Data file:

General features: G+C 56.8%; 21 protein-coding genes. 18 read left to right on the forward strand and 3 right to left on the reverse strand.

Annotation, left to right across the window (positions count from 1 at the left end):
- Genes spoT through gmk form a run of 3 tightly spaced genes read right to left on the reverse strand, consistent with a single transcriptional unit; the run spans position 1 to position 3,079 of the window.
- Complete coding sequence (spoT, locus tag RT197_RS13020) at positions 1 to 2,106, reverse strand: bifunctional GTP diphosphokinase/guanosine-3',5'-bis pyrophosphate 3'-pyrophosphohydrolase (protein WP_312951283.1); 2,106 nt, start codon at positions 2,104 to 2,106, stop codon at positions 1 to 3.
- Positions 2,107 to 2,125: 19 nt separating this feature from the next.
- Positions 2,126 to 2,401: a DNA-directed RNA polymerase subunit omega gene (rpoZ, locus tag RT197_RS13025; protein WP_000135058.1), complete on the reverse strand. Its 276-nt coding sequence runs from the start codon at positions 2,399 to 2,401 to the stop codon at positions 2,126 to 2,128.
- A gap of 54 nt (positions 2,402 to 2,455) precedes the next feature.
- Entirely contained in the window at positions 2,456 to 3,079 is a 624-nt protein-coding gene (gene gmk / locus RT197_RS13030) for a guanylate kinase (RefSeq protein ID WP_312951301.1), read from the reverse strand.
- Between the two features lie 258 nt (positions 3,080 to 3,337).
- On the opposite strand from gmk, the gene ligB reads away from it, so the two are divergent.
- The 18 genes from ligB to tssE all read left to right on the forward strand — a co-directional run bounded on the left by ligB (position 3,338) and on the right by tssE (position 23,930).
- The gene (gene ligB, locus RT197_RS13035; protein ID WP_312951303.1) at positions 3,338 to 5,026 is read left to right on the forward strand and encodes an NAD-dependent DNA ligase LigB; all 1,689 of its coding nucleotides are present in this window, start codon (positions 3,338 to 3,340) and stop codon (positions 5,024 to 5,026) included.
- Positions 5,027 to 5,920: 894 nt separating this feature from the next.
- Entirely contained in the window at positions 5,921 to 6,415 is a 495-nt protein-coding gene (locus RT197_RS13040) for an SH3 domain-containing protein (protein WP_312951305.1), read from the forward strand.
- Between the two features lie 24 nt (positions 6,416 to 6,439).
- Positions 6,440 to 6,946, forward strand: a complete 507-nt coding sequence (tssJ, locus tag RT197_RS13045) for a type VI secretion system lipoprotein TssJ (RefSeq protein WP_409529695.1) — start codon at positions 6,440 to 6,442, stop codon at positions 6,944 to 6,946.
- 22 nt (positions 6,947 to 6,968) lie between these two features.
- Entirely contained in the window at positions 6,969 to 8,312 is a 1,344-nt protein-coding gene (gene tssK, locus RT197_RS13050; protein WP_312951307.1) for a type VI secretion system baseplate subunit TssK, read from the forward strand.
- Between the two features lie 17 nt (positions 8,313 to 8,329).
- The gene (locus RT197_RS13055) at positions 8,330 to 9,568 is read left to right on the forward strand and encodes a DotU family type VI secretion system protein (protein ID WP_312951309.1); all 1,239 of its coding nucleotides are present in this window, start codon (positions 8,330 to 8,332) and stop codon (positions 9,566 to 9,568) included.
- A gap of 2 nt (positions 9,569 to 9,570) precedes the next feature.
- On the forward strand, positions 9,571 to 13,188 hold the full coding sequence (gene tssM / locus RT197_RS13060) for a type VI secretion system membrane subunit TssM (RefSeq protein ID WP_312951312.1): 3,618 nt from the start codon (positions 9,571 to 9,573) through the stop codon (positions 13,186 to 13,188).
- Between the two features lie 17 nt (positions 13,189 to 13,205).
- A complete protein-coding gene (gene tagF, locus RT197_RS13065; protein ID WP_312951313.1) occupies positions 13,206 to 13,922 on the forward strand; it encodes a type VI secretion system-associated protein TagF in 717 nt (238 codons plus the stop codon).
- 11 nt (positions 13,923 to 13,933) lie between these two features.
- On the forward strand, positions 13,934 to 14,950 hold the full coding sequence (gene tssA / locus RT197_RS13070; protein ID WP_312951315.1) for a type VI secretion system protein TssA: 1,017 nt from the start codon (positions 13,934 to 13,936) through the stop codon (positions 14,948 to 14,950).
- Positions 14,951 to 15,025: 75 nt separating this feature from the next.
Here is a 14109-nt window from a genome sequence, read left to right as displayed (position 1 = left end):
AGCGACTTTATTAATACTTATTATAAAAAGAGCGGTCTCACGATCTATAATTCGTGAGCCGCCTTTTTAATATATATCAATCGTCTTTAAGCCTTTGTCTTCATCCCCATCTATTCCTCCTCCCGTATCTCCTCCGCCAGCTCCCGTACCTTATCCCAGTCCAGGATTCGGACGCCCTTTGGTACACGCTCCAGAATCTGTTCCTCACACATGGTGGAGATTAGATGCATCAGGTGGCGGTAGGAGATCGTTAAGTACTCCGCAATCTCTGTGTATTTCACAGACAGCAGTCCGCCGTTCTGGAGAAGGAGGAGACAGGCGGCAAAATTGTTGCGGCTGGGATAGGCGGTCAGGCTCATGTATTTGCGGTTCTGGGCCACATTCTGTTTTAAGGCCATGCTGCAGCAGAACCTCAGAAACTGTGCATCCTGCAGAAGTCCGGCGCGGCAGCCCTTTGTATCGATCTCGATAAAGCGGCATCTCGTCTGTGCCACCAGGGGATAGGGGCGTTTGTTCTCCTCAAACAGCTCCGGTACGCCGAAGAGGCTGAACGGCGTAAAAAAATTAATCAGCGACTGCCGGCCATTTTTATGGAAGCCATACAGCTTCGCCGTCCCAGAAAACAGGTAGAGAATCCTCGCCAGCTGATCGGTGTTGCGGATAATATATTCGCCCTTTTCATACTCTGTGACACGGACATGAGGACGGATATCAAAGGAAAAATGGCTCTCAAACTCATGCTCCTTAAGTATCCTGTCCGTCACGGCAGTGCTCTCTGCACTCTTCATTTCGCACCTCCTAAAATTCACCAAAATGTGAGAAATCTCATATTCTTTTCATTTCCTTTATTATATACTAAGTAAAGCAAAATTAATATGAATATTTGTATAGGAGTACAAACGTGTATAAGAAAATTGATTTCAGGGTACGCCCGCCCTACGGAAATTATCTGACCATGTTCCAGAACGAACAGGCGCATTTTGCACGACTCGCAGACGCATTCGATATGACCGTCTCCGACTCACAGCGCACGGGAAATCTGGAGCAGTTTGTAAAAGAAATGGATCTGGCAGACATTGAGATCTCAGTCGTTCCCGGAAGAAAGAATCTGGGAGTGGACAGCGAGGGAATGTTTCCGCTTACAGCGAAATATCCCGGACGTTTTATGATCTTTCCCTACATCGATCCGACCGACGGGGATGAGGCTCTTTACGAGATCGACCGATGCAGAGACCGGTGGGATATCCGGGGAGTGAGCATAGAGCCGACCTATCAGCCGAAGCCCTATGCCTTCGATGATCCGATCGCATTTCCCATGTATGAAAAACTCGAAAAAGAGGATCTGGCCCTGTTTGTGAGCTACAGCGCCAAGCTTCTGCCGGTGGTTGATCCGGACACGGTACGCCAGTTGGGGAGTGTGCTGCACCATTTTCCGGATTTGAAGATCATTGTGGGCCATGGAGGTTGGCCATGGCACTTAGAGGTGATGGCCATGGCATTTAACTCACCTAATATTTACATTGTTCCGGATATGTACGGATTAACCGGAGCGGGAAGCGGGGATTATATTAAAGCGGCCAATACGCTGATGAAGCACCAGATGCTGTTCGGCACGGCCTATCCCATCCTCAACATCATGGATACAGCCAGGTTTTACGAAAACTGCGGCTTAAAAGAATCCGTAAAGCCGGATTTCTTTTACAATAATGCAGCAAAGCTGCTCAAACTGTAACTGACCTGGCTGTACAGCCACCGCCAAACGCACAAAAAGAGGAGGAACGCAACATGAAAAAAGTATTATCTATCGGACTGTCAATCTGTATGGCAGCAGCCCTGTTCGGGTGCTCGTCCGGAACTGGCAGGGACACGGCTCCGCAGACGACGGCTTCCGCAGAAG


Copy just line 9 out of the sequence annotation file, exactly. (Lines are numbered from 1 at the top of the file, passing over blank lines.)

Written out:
- Between the two features lie 258 nt (positions 3,080 to 3,337).